COVID wasn’t a hindrance; if anything, it inspired us to be more experimental with the idea of bringing villa living home as we can’t travel and we really miss checking out different hotels! Since restrictions started, Jeff has been working from home, and this gave him the flexibility to keep a close eye on the renovation and be a project manager.
The challenges and surprises were mainly to do with the fact that the building is a 66-year-old walkup, which means we had to be more creative with electrical wiring, gas piping and internet wiring. Another major challenge was moving the pieces up the four floors. Aside from the extra cost involved, there were some scary moments with significant pieces of furniture that were simply too big to be carried up to the flat. In particular, the bathtub is made of man-made stone and weighs around 130kg, so it was very difficult to manoeuvre it up the narrow stairway. Our contractor spent two days figuring out how to do it; the bathtub sat on the road during that time, and we were warned that it would be smashed and removed by management by the end of the second day if we didn’t figure it out!
Having said all that, the fact that it’s an older flat also means there are fewer limits on what we can change structurally to the windows and walls; the Juliet balconies, for example, wouldn’t have been possible if we lived in a newer building.
What are one or two of your favourite things from the reno?
The vanity table behind the concrete master bedroom headboard, which I designed and we got Hardwood Hong Kong to craft. We also love the open bathroom with the free-standing tub that looks out to the green vistas around.
Tell us about some of the furniture pieces that you had tailor-made.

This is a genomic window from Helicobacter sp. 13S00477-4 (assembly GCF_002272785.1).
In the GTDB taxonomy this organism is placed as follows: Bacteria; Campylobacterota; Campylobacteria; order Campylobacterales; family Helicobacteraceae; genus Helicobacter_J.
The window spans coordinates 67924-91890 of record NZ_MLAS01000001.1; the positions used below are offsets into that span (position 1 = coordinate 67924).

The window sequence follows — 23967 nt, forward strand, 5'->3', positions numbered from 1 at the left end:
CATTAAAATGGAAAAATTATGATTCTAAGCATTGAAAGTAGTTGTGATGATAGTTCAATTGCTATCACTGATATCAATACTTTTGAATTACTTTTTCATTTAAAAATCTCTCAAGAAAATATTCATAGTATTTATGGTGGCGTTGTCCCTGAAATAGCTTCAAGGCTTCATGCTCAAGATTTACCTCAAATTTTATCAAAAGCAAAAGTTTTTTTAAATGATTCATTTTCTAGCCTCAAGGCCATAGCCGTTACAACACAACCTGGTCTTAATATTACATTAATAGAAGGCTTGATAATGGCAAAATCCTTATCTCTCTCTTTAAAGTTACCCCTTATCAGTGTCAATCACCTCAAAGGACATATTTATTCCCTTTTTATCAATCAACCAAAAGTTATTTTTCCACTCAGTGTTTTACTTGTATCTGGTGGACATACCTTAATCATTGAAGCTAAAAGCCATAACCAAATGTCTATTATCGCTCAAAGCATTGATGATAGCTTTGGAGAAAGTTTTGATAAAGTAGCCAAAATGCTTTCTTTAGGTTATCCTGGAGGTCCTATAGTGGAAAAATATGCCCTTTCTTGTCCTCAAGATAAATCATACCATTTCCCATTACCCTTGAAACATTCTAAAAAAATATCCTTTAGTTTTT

The console table, vanity table and master wardrobe were handmade in oak from Poland by Hardwood Hong Kong. This is the first time that Filip from the company has worked with rattan, and the pieces came out perfectly. They’re all handmade – the floor-to-ceiling wardrobe door is especially impressive, as rattan tends to scrunch up if not spread properly over large frames.
We absolutely love our sofa from Tequila Kola – we picked a natural tone to match with our oak flooring and it’s super comfy – once you sit down, it’s very hard to get up! We also managed to pick up a hardwood table in teak from Indigo Living.
What do you like about this part of Hong Kong?
Happy Valley is only a five-minute car ride or 15-minute walk from Causeway Bay and the closest MTR station, but it has a close-knit community and a vibe that feels a little removed from the city. Village Terrace, in particular, is neatly tucked away behind Bowen Road, surrounded by greenery in the hillside; it’s close enough to the main road for convenience but not so close that you hear traffic.
We’ve always aspired to live in a Hong Kong village and this is as close as we can get in the city with all the convenience while not having to commute to work.
Jeff & Jen’s recommendation
MØFT Studio moftstudio.com
Hardwood Hong Kong hardwoodhk.com
Indigo Living indigo-living.com
Tequila Kola tequilakola.com
This article first appeared in the Spring 2021 issue of Expat Living magazine. Subscribe now so you never miss an issue.